IOE 536 Cognitive Ergonomics
Theories and concepts of human information processing are introduced to analyze human perceptual and cognitive performance in human machine information systems such as intelligent transportation and manufacturing systems. Conceptual and quantitative models, interface design techniques, and research and evaluation methods are presented. Samples of on-going research are also discussed.
The core properties of information, of people, and of technologies, create constrains and opportunities for analysis, design and management. This course introduces students to those core properties and their implications. In addition, the course introduces a perspective on the central responsibilities of professionals who “bring information, people and technology together in more valuable ways.”
This course addresses a fundamental need of information professionals: how to examine an organization’s current information use in the context of work practice and discover and recommend improved ways of working. This is a projects based course. All projects are scoped to allow students to examine how information influences actions in some process or service within an organization and to develop and practice relevant skills.
This course, the proposed gateway to the SI Information Policy Analysis and Design (IPAD) specialization, will introduce students to the conceptual, institutional, and practical foundations of information policy analysis and design. The first part of the course introduces some of the key regulatory paradigms, principles, and forces (speech rights, freedom of information, regulatory convergence, intellectual property, competition and antitrust, privacy and security, research and innovation policy, etc.) that have both shaped and driven developments in the information field. The second part of the course examines the role of information technologies and practices in democratic governance itself, exploring such themes as digital or e-government, and new forms of democratic practice (real and emergent) associated with new information technologies. The final section of the course places these considerations in transnational perspective, examining such themes as competition and restructuring in the global information industries, the uneven emergence of global information policy regimes, and the strategic adoption of information technology in international development settings. Beyond such topical foci, the course will also emphasize the development of core information policy skills, introducing students to relevant analytic contributions from the fields of economics, legal analysis, and public policy.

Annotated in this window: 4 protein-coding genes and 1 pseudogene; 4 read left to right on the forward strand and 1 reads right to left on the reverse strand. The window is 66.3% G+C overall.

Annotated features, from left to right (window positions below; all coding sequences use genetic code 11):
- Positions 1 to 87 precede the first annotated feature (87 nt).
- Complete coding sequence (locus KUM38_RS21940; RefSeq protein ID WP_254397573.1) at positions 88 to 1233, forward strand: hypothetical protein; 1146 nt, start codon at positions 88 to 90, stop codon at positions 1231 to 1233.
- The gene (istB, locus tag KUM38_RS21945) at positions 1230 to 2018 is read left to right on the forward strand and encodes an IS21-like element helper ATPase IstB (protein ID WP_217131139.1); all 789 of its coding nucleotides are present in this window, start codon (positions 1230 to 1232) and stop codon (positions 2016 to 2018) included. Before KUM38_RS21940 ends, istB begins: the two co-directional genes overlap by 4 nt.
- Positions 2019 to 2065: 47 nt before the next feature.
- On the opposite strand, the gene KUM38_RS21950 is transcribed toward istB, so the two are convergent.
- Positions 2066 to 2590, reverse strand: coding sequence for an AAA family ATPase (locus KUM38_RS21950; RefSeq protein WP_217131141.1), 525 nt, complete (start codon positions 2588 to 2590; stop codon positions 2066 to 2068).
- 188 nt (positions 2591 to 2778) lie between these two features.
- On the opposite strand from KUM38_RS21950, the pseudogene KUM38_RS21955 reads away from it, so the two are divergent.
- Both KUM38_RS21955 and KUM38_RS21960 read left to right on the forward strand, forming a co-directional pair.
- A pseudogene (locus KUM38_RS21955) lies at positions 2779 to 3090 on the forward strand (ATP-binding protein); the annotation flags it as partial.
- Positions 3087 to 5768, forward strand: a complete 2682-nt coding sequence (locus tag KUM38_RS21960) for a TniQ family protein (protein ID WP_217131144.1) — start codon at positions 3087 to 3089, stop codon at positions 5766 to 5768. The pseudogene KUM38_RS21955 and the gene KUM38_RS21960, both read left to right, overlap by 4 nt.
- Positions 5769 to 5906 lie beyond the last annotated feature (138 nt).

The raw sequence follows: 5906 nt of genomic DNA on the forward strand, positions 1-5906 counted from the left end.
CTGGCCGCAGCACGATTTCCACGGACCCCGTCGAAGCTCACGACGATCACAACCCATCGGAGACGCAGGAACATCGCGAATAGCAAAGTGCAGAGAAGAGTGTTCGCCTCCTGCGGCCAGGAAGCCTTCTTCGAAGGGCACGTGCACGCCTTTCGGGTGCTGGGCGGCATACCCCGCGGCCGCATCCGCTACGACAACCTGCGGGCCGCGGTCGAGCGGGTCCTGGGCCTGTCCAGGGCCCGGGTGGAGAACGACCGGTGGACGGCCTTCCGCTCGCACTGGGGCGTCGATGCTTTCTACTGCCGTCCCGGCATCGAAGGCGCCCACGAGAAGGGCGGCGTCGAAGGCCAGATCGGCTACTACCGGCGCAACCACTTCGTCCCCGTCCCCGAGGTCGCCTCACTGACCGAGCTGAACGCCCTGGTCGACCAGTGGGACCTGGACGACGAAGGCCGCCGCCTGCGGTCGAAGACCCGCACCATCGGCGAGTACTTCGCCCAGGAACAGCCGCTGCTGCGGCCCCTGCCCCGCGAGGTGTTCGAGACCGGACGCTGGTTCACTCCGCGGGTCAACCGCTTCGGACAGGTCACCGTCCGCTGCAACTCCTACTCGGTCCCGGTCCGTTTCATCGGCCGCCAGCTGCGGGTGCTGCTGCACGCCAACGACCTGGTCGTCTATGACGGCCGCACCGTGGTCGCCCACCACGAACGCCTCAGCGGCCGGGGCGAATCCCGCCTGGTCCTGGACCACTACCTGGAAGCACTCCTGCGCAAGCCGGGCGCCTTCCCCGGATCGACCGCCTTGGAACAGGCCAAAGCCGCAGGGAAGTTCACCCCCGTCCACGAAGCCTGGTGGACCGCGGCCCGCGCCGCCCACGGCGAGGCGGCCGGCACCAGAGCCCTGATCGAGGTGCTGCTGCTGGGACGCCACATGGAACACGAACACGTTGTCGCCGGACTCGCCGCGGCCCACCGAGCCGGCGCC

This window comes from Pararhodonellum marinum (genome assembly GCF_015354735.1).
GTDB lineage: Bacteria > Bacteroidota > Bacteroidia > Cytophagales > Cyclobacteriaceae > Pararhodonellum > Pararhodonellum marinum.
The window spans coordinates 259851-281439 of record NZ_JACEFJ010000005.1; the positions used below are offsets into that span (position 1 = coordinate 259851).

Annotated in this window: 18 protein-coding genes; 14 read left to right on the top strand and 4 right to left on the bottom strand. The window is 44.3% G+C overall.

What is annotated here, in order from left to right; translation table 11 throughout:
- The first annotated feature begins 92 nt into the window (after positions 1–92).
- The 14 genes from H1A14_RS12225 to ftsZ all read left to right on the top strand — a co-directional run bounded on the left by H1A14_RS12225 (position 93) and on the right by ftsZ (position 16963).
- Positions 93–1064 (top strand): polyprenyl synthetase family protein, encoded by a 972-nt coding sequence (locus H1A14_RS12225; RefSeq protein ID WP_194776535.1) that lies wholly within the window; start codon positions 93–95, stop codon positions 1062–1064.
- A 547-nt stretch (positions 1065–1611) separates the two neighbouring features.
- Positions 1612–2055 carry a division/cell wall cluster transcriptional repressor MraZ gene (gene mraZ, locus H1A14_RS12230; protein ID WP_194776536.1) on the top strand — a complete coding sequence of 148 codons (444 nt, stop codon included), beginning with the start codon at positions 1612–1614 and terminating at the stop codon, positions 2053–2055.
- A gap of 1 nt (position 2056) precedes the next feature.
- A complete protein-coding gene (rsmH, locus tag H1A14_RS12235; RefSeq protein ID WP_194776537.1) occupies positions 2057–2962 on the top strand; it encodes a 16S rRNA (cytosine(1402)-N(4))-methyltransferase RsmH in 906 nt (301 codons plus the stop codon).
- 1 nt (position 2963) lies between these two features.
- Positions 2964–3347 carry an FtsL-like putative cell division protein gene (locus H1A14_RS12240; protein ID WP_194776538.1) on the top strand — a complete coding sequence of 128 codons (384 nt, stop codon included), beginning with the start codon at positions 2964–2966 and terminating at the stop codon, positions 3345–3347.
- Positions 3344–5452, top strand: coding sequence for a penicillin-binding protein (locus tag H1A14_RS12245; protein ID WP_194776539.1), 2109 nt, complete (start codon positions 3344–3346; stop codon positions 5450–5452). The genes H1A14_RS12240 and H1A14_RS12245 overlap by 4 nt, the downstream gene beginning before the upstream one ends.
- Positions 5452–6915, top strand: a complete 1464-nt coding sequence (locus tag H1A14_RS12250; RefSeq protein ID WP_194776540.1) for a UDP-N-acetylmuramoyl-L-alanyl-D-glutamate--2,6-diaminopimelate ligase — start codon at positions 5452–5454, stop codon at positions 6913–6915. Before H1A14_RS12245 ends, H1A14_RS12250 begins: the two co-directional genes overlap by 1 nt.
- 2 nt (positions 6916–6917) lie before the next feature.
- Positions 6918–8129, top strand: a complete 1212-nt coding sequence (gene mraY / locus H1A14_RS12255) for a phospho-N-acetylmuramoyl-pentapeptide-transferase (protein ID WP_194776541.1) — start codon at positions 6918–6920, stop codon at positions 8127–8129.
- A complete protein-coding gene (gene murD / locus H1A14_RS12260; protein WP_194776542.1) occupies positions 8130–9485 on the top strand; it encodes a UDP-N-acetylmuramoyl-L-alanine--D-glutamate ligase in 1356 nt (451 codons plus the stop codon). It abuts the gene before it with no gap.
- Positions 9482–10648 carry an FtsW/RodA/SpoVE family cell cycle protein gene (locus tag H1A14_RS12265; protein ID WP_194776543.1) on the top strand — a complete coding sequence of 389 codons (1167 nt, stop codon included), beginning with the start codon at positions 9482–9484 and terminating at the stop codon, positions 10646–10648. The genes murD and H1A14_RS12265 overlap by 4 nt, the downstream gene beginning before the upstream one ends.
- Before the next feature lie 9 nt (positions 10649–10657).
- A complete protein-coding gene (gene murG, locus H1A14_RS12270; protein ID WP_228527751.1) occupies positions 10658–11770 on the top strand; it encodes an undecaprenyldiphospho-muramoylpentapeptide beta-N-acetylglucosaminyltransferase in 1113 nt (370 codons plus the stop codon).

Covers the key concepts of evaluation and a variety of methods used to determine the goals of a system or service, performs organizational analysis, assesses task/technology or service fit, determines ease of learning of new or existing services or systems, determines ease of use, assesses aspects of performance (including information retrieval), and evaluates the success in accomplishing the user/organizational goals. Methods include observation, survey, interviews, performance analysis, evaluation in the design/iteration cycle, usability tests, and assessment of systems in use.
Identify key featrues of human behavior and describe their impact on the design of information systems.
Crtique and design interactive systems on the basis of knowledge of human capabilities and behavior.
Describe themes from the research literature in social science and human computer interaction as they relate to interactive system design.